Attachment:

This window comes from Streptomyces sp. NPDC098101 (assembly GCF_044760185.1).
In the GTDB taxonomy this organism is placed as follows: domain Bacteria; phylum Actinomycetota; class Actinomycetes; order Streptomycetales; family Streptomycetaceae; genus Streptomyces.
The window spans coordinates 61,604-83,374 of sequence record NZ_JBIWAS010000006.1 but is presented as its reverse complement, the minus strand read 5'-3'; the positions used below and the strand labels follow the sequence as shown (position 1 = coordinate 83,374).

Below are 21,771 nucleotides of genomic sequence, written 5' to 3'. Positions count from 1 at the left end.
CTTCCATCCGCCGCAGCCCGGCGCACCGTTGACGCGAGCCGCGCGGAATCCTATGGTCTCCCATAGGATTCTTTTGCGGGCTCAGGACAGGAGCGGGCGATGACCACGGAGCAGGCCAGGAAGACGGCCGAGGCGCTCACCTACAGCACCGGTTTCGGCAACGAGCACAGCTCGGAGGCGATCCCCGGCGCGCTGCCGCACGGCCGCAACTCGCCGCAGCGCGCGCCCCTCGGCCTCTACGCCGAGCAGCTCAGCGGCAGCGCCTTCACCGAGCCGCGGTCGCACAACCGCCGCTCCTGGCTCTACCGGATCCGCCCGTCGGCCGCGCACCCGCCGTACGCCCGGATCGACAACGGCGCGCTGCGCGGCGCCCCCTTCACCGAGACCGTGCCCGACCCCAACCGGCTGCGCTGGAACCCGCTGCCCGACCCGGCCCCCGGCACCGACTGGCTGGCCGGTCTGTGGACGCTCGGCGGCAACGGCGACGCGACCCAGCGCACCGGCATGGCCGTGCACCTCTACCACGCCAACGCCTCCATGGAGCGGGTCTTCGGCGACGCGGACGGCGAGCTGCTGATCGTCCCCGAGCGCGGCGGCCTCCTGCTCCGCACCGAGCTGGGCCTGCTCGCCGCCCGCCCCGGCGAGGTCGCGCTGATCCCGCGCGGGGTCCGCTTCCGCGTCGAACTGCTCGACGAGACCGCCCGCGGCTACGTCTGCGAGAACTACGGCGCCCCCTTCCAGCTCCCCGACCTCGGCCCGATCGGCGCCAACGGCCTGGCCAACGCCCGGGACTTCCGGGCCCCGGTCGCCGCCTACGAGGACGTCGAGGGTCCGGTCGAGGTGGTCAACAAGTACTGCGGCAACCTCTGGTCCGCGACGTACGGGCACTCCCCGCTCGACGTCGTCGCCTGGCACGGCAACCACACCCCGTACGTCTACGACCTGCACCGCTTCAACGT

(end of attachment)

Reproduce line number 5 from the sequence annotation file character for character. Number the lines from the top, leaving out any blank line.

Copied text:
CTTCCATCCGCCGCAGCCCGGCGCACCGTTGACGCGAGCCGCGCGGAATCCTATGGTCTCCCATAGGATTCTTTTGCGGGCTCAGGACAGGAGCGGGCGATGACCACGGAGCAGGCCAGGAAGACGGCCGAGGCGCTCACCTACAGCACCGGTTTCGGCAACGAGCACAGCTCGGAGGCGATCCCCGGCGCGCTGCCGCACGGCCGCAACTCGCCGCAGCGCGCGCCCCTCGGCCTCTACGCCGAGCAGCTCAGCGGCAGCGCCTTCACCGAGCCGCGGTCGCACAACCGCCGCTCCTGGCTCTACCGGATCCGCCCGTCGGCCGCGCACCCGCCGTACGCCCGGATCGACAACGGCGCGCTGCGCGGCGCCCCCTTCACCGAGACCGTGCCCGACCCCAACCGGCTGCGCTGGAACCCGCTGCCCGACCCGGCCCCCGGCACCGACTGGCTGGCCGGTCTGTGGACGCTCGGCGGCAACGGCGACGCGACCCAGCGCACCGGCATGGCCGTGCACCTCTACCACGCCAACGCCTCCATGGAGCGGGTCTTCGGCGACGCGGACGGCGAGCTGCTGATCGTCCCCGAGCGCGGCGGCCTCCTGCTCCGCACCGAGCTGGGCCTGCTCGCCGCCCGCCCCGGCGAGGTCGCGCTGATCCCGCGCGGGGTCCGCTTCCGCGTCGAACTGCTCGACGAGACCGCCCGCGGCTACGTCTGCGAGAACTACGGCGCCCCCTTCCAGCTCCCCGACCTCGGCCCGATCGGCGCCAACGGCCTGGCCAACGCCCGGGACTTCCGGGCCCCGGTCGCCGCCTACGAGGACGTCGAGGGTCCGGTCGAGGTGGTCAACAAGTACTGCGGCAACCTCTGGTCCGCGACGTACGGGCACTCCCCGCTCGACGTCGTCGCCTGGCACGGCAACCACACCCCGTACGTCTACGACCTGCACCGCTTCAACGT